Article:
The third LP from the innovative South Korean post-rock group Jambinai arrives courtesy of Bella Union. ONDA once again sees the band blending traditional Korean instrumentation and song structures with influences from heavy metal, alternative rock, ambient and noise music. The combinations make for unique and stirring listens, particularly when Lee Il-woo's powerful vocals are front and centre.
Vinyl Double LP £21.99 BELLA916V
White vinyl 2LP on Bella Union.
- Shipping cost: £4.50 ?
- Coloured vinyl
- Includes download code
CD £9.99 BELLA916CD
CD on Bella Union.
- Shipping cost: £1.05 ?
I think to understand everything Jambinai can do it’s useful to consider just one of the tracks on ONDA, the Korean band’s third album. I nominate the title track. At 7 minutes long it very easily sits in the post-rock territory their repeat visits to ArcTanGent festival suggest, but they fully make the genre all their own. This is most obvious in their use of Korean instruments. ‘Onda’ opens with the unmistakable sound of the geomungo, an enormous string instrument which is plucked with visceral intent. The instrument is joined by a singer who wails beautifully. Suddenly the tracks takes a turn towards jazz as a taepyeongso (a reed instrument) and a haegeum (bowed strings) battle it out in some kind of improvised death-match. All the while the band’s drummer is studiously thrashing away. And then the climax, a sick metal riff and a choir.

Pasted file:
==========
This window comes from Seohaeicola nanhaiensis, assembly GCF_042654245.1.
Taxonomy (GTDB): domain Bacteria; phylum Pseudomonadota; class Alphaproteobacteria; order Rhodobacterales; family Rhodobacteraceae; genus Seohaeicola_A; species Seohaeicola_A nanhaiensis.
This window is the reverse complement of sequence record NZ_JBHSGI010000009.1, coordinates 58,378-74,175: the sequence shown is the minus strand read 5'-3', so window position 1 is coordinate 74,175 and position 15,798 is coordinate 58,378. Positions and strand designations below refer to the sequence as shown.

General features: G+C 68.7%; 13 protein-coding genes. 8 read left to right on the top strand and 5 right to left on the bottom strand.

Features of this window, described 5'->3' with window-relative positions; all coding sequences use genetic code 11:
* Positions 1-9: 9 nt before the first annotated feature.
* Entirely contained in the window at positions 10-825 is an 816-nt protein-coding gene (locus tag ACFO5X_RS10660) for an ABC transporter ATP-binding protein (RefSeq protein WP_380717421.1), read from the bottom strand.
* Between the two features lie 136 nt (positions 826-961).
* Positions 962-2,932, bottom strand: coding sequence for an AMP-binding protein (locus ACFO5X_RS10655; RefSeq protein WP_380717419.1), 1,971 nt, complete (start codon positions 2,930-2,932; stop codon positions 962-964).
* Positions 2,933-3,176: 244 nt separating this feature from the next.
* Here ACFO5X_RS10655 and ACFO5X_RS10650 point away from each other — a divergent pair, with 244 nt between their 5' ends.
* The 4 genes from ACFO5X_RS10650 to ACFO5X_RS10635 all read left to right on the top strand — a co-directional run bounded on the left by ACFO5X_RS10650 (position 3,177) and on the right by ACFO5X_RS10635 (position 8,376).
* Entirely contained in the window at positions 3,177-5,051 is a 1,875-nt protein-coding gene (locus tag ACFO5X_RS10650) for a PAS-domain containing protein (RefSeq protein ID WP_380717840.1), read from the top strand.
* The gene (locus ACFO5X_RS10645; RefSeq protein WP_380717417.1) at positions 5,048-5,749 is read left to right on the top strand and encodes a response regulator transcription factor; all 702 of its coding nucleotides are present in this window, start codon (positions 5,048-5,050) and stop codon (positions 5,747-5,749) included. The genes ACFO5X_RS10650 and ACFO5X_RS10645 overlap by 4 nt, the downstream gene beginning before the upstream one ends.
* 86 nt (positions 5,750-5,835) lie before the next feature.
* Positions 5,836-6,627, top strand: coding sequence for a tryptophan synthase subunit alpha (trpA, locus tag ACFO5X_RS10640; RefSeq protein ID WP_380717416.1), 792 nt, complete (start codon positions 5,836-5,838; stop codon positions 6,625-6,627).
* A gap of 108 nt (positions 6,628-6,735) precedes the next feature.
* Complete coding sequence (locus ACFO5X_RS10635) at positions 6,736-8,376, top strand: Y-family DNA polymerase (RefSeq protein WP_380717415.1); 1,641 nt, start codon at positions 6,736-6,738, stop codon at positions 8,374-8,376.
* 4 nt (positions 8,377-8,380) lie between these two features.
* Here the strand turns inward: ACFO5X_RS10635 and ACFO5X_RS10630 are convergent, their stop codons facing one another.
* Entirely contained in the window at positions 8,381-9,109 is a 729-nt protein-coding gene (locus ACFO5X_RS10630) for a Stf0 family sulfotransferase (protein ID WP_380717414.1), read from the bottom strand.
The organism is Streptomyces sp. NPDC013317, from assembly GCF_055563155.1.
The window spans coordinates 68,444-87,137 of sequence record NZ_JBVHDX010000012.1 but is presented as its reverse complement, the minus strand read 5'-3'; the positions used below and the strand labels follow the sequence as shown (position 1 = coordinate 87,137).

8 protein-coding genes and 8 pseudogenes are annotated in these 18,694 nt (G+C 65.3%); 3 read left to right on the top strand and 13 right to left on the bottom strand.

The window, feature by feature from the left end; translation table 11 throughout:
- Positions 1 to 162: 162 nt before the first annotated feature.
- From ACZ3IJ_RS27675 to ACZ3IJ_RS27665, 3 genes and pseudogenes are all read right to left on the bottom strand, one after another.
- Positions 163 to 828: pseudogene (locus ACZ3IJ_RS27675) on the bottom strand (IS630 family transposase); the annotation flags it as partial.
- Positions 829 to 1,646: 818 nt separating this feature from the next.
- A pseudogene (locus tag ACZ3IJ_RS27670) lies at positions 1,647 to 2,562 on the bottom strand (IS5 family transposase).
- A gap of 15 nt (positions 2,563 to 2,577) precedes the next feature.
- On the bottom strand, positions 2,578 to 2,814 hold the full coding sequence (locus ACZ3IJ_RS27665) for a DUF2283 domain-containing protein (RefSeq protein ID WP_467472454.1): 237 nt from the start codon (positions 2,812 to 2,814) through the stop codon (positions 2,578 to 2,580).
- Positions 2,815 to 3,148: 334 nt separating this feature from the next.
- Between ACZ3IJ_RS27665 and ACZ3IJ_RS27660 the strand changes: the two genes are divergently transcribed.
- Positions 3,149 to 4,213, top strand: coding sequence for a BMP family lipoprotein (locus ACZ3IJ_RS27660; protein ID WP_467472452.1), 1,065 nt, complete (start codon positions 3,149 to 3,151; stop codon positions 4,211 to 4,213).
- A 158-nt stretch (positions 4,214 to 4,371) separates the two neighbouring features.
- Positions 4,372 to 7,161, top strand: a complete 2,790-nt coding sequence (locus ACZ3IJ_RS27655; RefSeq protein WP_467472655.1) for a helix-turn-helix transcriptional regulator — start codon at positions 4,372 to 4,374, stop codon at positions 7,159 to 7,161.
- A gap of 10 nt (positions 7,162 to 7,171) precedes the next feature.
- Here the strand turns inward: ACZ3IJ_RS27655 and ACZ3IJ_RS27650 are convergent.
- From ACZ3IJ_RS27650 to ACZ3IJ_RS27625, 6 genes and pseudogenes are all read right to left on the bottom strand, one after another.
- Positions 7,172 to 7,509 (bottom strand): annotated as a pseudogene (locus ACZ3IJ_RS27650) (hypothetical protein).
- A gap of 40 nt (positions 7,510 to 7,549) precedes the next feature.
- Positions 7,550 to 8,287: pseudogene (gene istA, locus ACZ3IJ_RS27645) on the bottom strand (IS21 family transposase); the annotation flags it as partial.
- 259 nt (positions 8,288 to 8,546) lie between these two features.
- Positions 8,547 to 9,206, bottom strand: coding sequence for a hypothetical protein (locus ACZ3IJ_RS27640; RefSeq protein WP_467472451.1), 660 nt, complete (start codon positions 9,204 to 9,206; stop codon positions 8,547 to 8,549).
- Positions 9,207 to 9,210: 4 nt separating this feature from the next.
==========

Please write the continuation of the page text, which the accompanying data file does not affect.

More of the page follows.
The variety of texture their instrumentation brings mean that though the base of their tracks is much the same as their peers, they can spins sounds and melodies that would be impossible for anyone else. The taepyeongso is particularly devastating, having it screeching chaotically over the top of the album's many climaxes makes them all the more powerful.
And they’re capable of so much more. ‘Small Consolation’ starts small and pretty before absolutely wrecking its edges with noise and excess. ‘Sun. Tears. Red.’ sees the band introducing something like gang metal vocals. Jambinai are a band noteworthy not just for their willingness to bring together different musical traditions, but for having a sense of experimentation and flair as they do so.
YOUR RECENTLY VIEWED ITEMS
- ONDA by Jambinai
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